Co-Living Development: What to Know About This Emerging Sector

National Development Managing Partner Ted Tye discusses why ground-up co-living projects are a viable alternative in a tight housing market.

Ted Tye. Managing Partner. National Development. Image courtesy of National Development

Ted Tye, Managing Partner, National Development. Image courtesy of National Development

With rents on the rise and people’s need for interaction increasing, the co-living sector is getting more and more attention from both developers and investors. This type of housing is targeting young adults delaying milestones like marriage and homeownership, and the ones who feel lonely and prefer to share their private space with others. “Co-living is clearly not for everyone, but it does fill a useful niche,” said National Development Managing Partner Ted Tye about the segment.

In an interview with Multi-Housing News, he talks about the company’s co-living development—7INK, located at 217 Albany St. in Boston, the seventh and final building of Ink Block. Despite a consistent pipeline in the past several years, demand for rental housing has kept up the pace in Boston. Tye explains how co-living provides an alternative for renters in a tight market like Boston.

READ ALSO: Why Investors are Moving Into Co-Living

According to Yardi Matrix, National Development owns roughly 3,220 units in Boston. What attracted you to the area, and what does Boston have to offer compared to other markets?

Tye: Boston has been National Development’s home for over 30 years. We have always liked Boston’s foundation of educational and medical institutions that has provided the city with a strong employment base. Boston is a compact, walkable city with historic character and a strong sense of neighborhood. Today, the region’s economy is robust, based primarily on a combination of new and developing businesses focused on technology and science.

Tell us about your most recent project, 7INK. What makes it stand out in today’s competitive market?

Tye: 7INK is the seventh and final building at our award-winning Ink Block development, built on a full city block in the South End that was previously the home of the Boston Herald newspaper. Ink Block has become one of Boston’s hottest neighborhoods and includes apartments, condos, a hotel, dining and shopping, and a Whole Foods Market. 7INK will be a 14-story, 180-unit co-living building—the first major co-living project in Boston. 

We researched co-living around the country and think that it is a great addition to our residential mix at Ink Block. We have leaned on Ollie, a New York-based innovator in co-living, for assistance in developing the concept and programming for 7INK.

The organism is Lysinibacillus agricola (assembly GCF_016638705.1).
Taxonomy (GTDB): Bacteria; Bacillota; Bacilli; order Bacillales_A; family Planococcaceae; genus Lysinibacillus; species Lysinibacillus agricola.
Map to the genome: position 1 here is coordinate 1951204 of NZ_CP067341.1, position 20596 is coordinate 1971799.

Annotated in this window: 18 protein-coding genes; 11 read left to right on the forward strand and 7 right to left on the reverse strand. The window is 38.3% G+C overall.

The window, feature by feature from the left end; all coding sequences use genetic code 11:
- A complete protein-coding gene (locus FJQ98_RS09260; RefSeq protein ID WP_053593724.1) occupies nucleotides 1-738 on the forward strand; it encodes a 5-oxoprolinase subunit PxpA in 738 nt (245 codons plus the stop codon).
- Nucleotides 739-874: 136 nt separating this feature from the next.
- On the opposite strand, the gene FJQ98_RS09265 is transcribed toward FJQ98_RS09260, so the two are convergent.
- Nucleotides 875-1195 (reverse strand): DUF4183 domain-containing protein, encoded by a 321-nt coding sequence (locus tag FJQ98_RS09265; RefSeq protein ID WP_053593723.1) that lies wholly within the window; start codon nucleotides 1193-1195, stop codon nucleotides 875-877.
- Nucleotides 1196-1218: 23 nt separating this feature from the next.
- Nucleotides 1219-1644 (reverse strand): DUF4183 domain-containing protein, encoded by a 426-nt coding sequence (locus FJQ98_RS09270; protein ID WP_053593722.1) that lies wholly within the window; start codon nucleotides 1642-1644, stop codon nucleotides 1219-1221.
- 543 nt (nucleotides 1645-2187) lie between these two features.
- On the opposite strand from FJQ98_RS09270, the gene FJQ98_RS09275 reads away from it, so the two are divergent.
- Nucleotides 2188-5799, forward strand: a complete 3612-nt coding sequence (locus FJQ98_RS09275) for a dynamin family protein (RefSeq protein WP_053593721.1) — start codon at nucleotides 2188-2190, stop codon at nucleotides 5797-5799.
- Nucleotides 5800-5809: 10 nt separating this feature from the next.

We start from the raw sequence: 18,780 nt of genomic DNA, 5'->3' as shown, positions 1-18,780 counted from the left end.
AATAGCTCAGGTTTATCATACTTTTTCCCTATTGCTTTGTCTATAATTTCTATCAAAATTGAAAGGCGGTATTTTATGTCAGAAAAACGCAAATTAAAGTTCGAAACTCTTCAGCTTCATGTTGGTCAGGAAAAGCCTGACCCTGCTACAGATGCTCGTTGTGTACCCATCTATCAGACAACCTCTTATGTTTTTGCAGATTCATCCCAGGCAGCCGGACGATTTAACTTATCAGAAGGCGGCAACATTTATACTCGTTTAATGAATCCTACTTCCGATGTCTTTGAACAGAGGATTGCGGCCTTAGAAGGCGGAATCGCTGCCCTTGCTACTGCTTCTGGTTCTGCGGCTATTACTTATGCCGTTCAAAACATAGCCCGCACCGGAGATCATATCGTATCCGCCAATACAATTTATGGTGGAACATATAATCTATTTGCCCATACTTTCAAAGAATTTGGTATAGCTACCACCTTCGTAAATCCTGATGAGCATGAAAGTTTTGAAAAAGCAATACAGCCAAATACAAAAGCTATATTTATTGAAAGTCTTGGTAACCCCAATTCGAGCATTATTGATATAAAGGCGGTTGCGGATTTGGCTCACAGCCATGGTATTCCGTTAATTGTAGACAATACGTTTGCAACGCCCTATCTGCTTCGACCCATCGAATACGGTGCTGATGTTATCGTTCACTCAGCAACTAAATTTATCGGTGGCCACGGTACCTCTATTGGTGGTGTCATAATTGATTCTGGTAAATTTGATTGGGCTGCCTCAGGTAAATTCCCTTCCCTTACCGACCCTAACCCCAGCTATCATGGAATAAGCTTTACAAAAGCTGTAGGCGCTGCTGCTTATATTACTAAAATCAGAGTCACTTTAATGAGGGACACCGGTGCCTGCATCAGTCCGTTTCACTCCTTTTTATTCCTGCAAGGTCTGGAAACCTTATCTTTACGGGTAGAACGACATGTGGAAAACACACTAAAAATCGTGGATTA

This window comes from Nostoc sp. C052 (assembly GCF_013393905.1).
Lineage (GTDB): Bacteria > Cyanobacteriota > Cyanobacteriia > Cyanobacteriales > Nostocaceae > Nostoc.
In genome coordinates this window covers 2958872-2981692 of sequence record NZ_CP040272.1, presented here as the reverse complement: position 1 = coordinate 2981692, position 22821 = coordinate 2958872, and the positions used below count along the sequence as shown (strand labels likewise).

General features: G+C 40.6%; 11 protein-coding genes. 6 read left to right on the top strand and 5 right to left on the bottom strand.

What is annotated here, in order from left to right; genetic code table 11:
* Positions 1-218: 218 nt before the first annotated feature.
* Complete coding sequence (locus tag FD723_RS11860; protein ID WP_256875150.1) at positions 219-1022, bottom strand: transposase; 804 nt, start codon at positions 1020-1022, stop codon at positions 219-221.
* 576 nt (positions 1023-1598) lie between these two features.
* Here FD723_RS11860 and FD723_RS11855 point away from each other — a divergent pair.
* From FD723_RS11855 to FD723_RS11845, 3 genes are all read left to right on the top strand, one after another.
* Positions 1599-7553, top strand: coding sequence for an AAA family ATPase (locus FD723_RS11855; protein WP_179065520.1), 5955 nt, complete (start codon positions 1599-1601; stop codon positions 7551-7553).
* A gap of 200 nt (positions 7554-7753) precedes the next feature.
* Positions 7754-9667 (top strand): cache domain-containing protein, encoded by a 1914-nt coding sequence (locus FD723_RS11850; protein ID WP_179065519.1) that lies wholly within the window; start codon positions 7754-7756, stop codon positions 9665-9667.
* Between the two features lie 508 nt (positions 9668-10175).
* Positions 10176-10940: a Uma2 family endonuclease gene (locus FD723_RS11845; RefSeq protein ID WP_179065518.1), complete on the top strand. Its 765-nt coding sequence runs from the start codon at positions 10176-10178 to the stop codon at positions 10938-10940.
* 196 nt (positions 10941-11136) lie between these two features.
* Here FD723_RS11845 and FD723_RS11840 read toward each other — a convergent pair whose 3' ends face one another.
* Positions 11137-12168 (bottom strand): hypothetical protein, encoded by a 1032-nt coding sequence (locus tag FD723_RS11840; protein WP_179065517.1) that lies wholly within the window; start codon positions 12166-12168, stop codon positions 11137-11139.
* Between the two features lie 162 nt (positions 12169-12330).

You first announced 7INK in 2017. Tell us about the path for this project. Has the project changed since then?

Tye: Development projects in Boston often take a year or more to go through the public approval process. With co-living being a new concept, we worked with the city to both understand co-living and make it fit into current policy. The city of Boston has been very supportive of bringing new ideas to the city. The only change that we made from the initial introduction was to rebalance our unit mix to provide additional multi-bedroom apartments, which helps us provide more units at a lower price point.

How will the project impact Boston’s multifamily market once completed?

Tye: 7INK will not be a major disruptor in the multifamily market. What it will do is provide another alternative for renters in a tight market that has experienced increased rents. Boston’s mayor has set a goal of adding 69,000 new housing units to the city’s supply. Additional housing supply of all types, including co-living, dormitories for Boston’s many college students, apartments, etc., will help meet demand and stabilize prices

What is the most challenging aspect of developing co-living projects?

Tye: Being the first mover in this area, developing co-living requires providing education to neighbors, regulatory authorities, lenders and potential tenants. From a cost perspective, these projects require a dense building plan with a high percentage of kitchen/bathroom and amenity space compared to overall area, so managing costs is a challenge. 

How do you expect the co-living sector to evolve going forward?

Tye: I expect to see more variation of concepts within co-living. This will include projects of various sizes providing different levels of service to a wider range of demographics. With more experience in this sector, the market will speak in terms of what residents are seeking. We are excited to be a first mover in this emerging sector.

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